Update on Alternative Search Engines

Paula Hane updates on “evolved search engine” LeapFish and semantic search engine hakia, and provides links to useful recent coverage from Information Today and other resources.

The Times Reveals New Charges for Online Access

The Times and The Sunday Times today announced the charges for access to online news content that will apply from June.

The cost will be £1 a day (the same as the print edition), or £2 for one week’s subscription. Paid customers will get access to both sites and ‘seven day subscriptions’ to the print editions will include web access for free.  

Two new websites www.thetimes.co.uk  and www.thesundaytimes.co.uk will launch in early May, replacing Times Online, the current combined site. This is the first time the two papers have separated their online entities. The new sites will be available for a free trial period to registered customers before the paywall is erected in June.

Rebekah Brooks, Chief Executive of News International said that tabloid titles The Sun and News of the World would follow behind the paywall but did not specify when. 

John Witherow, Editor of The Sunday Times, promised “new digital features to enhance our coverage and encourage interactivity” and compared the £2 a week charge to “the price of a cup of coffee”. Whether readers will think this is an investment worth making in the face of free news content available elsewhere remains to be seen.

British Library Announces UK Web Archive

The British Library recently announced the launch of the UK Web Archive, which will store and make accessible every site in the .uk top-level domain. The project will deploy an impressive array of text-mining and analysis software - Avi Rappoport reveals the details in Information Today’s Newsbreaks.

Interview with Stevan Harnad – 2010 the Tipping Point for Universal Open Access?

Open access advocate Stevan Harnad looks back over the progress made by the OA movement to date, in a detailed and far-reaching interview with Richard Poynder for Information Today. Harnad speculates as to whether 2010 will see the tipping point needed to usher in universal open access, with the aim of getting the 2.5 million articles a year that are published in 25,000 peer-reviewed journals all freely available online.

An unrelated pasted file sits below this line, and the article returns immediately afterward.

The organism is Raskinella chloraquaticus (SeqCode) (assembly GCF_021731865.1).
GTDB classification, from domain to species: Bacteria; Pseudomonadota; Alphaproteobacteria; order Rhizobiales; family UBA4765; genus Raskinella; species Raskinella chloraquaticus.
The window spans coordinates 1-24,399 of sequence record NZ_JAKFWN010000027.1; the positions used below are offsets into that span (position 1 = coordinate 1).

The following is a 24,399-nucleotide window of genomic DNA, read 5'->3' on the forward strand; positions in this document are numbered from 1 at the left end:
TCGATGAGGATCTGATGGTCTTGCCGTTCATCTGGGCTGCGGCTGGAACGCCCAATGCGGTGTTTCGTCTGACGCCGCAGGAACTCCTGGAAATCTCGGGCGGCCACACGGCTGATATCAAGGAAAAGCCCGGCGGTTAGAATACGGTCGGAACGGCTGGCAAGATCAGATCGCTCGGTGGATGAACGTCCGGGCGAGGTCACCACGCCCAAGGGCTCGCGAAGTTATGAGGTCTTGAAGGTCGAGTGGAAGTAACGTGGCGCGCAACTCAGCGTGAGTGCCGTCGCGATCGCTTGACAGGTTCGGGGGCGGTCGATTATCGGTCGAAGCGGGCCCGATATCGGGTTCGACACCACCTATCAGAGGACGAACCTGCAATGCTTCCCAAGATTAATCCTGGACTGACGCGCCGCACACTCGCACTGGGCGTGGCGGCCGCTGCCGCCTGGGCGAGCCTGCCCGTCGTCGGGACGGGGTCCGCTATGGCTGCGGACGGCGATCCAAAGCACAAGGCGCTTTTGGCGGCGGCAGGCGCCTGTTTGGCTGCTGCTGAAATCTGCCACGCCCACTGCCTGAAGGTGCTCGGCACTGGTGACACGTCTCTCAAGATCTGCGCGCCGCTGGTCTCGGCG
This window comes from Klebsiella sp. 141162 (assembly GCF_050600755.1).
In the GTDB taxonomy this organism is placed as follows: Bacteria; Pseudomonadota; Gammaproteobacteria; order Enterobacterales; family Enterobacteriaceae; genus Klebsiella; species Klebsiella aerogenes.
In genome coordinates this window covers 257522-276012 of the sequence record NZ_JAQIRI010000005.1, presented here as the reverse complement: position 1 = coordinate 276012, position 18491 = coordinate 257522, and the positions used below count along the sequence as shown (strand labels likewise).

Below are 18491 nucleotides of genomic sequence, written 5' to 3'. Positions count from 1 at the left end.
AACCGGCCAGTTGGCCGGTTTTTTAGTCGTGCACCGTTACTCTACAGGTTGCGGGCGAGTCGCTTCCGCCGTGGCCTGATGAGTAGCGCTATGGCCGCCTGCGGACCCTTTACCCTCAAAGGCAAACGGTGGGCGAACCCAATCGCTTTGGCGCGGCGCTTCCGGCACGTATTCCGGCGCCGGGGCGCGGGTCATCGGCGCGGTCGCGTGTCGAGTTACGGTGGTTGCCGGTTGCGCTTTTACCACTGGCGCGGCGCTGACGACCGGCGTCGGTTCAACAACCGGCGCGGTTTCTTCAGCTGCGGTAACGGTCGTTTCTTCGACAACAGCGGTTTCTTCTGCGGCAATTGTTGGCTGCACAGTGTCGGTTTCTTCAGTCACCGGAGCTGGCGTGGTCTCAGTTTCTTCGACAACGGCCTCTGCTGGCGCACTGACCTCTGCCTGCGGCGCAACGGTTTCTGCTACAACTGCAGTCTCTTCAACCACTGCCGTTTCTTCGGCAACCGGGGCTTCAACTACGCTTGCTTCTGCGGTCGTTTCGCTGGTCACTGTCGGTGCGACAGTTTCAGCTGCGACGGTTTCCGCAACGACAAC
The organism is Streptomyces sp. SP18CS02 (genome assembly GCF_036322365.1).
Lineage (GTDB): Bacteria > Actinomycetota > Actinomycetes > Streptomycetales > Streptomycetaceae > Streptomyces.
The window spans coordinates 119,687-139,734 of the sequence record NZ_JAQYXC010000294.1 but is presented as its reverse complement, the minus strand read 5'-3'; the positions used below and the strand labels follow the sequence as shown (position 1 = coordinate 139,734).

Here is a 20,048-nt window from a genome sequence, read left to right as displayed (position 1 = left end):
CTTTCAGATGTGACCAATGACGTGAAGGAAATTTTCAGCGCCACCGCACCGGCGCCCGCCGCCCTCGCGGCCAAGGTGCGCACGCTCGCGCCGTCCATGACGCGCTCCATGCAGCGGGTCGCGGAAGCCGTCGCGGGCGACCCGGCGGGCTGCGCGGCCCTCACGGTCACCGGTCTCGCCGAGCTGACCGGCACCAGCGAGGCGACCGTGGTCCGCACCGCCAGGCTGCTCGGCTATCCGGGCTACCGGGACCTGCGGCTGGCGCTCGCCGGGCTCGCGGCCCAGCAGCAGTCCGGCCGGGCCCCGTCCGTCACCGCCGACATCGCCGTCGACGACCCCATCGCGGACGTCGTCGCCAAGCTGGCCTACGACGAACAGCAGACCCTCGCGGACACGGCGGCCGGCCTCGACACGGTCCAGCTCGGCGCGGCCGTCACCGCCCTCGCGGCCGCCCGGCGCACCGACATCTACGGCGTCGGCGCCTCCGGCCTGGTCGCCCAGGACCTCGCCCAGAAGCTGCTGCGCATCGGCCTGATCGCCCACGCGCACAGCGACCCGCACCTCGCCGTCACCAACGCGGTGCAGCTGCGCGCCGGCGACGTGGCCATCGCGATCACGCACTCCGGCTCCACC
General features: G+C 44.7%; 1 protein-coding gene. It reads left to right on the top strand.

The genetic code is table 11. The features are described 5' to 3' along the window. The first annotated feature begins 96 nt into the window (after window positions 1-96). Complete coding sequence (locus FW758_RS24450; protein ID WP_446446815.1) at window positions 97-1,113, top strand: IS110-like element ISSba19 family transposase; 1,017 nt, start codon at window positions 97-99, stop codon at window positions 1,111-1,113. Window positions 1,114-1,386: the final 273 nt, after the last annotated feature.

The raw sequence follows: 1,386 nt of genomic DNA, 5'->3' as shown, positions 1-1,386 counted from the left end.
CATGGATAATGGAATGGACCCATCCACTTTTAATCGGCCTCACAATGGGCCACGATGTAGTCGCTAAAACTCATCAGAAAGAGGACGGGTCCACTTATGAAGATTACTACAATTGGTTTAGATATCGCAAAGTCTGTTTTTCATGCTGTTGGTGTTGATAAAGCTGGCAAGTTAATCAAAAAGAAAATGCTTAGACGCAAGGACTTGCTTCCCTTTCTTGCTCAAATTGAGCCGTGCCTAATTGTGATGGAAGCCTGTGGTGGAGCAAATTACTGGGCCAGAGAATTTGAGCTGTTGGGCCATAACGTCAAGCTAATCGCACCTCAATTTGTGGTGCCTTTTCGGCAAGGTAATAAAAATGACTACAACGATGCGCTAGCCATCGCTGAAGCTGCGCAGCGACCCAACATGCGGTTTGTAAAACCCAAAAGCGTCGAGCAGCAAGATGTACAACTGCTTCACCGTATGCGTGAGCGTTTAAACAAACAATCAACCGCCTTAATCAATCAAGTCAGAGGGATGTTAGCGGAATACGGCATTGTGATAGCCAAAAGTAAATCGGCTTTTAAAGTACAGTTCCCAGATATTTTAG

Harnad is realistic in his assessment of the progress made to date: “…the history of OA so far has been one of gratuitous over-reaching that has not only netted little, but it has failed even to grasp what has already been well within reach for some time: free online access to refereed reseach.” But he is cautiously optimisitic about the initiatives underway in 2010.

Sources and Strategies for Locating International Industry Information

The latest issue of The Information Advisor has a useful article on sources of  international industry statistics, including tips on finding free market research data. Download the pdf here.

British Library and BBC Team Up to Integrate Access to Archives

The British Library and the BBC are to team up on a digital project designed to integrate access to nearly one million hours of BBC TV and radio content, and more than 150 million items from the BL.

BBC Director General Mark Thomson and Lynne Brindley, head of the British Library, have signed a Memorandum of Understanding that will seek to develop ‘new ways of integrating access.’ They will also work together on issues such as rights management, digitisation and storage. A joint steering committee will develop a uniform approach across the two institutions.

Mark Thompson said it is “vital we partner, harnessing the power of digital technology to give the public the access they deserve.” According to Brindley, the project aims to “create a model of best practice which will allow the library to develop similar opportunities with other public institutions.” The partnership demonstrates that “we are keen to share content for the benefit of today’s researchers and the knowledge economy”, she added.

The BBC has already made similar arrangements with the British Film Institute and the National Archives.